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Vol. LXV, No. 25
December 6, 2013

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NIH-Funded Study Finds Donor Age Not a Factor in Most Corneal Transplants

In a traditional corneal transplant, the central part of the cornea is removed and a donor cornea is sutured in its place.

In a traditional corneal transplant, the central part of the cornea is removed and a donor cornea is sutured in its place.

Photo: Dr. Edward Holland/ University of Cincinnati

Ten years after a transplant, a cornea from a 71-year-old donor is likely to remain as healthy as a cornea from a donor half that age, according to a study funded by NIH. Corneas from donors over age 71 perform slightly less well, but still remain healthy for the majority of transplant recipients after 10 years, the study found.

The Cornea Donor Study, funded by the National Eye Institute, found that 10-year success rates remained steady at 75 percent for corneal transplants from donors 34-71 years old. In the United States, three-fourths of cornea donors are within this age range and one-third of donors are at the upper end of the range, from 61-70 years old. When the study began in 2000, many surgeons would not accept corneas from donors over 65.

The study found that success rates were slightly higher for donors under 34, and somewhat lower for donors over 71. The results were published online in Ophthalmology, the journal of the American Academy of Ophthalmology, on Nov. 15.

Growth More Stunted in Lower-Income Youth With Kidney Disease

Even with more prescriptions for growth hormone, children and adolescents with chronic kidney disease were less likely to grow to normal height ranges if they came from lower-income families, according to research funded by NIH. Results from the Chronic Kidney Disease in Children (CKiD) Study are published in the December issue of the American Journal of Kidney Diseases.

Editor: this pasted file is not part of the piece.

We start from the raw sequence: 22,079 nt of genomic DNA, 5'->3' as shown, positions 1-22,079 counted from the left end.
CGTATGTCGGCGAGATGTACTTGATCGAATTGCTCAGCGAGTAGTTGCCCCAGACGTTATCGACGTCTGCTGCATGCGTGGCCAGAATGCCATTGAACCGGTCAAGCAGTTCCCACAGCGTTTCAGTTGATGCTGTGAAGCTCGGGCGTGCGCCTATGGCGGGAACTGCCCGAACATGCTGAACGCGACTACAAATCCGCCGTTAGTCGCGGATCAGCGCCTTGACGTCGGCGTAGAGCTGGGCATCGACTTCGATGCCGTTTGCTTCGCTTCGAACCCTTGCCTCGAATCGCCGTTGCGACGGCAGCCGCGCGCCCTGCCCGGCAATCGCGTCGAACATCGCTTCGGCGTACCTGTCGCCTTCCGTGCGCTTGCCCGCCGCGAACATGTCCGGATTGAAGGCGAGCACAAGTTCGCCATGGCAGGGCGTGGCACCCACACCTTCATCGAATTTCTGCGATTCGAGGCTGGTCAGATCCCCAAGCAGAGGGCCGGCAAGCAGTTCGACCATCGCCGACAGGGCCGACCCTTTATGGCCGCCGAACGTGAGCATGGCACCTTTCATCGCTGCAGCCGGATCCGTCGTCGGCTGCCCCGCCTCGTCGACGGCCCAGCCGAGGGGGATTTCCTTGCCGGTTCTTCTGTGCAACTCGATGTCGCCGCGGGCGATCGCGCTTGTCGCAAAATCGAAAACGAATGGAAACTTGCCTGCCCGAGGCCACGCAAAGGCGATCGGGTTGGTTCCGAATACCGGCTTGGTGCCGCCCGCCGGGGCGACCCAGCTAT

Unlike findings from studies in adults, kidney disease progressed at similar rates across all income groups in CKiD. This came as a surprise to investigators, who expected faster kidney function decline with lower socioeconomic status (SES), as is found in adult CKD. Disease progression was defined by a decline in estimated glomerular filtration rate—a measure of kidney function.

CKiD, the largest study of children with CKD, is the first to study the effects of income on kidney disease progression and complications in this population. The current study examined growth failure, common in children with CKD, because the disease can interfere with the normal effect of a child’s own growth hormone.

“Since these lower SES children received higher proportions of prescriptions for growth hormone, it’s possible that these families are not filling all their prescriptions or are filling them but not sticking to their treatment regimen as closely as higher-income families are,” said Dr. Marva Moxey-Mims, a pediatric kidney specialist at the National Institute of Diabetes and Digestive and Kidney Diseases, the study’s primary funder. “Although there also could be other issues like nutrition or household finances contributing to this difference, the main lesson is that we may need to learn how to help families better follow treatment plans for their children with CKD.”

Survey Identifies Barriers to Effective Patient-Provider Dialogue About COPD

Lack of communication between patients and health care providers about chronic obstructive pulmonary disease (COPD) remains a major barrier to diagnosis of this disease, according to results of a web-based survey released Nov. 15 by the National Heart, Lung, and Blood Institute. More Americans, particularly smokers, are talking to their doctor or health care provider about the symptoms of COPD, which is an encouraging sign that awareness efforts are taking hold. Patients and providers, though, can still do more.

“A good conversation between patients and providers about COPD can make a real difference for disease sufferers. It’s no secret that early diagnosis and treatment can improve daily living for those who have COPD—but you can’t get there without an open line of dialogue in the exam room,” said Dr. James Kiley, director of NHLBI’s Division of Lung Diseases. “That’s why patients and providers need to be aware of COPD, its risk factors and symptoms, how it affects daily life and what can be done to help get them back to doing the things they love.”

COPD, which in 2010 surpassed stroke to become the third leading cause of death in the United States, is a serious lung disease that over time makes it harder to breathe. It affects an estimated 24 million Americans, but as many as half of those affected remain undiagnosed.

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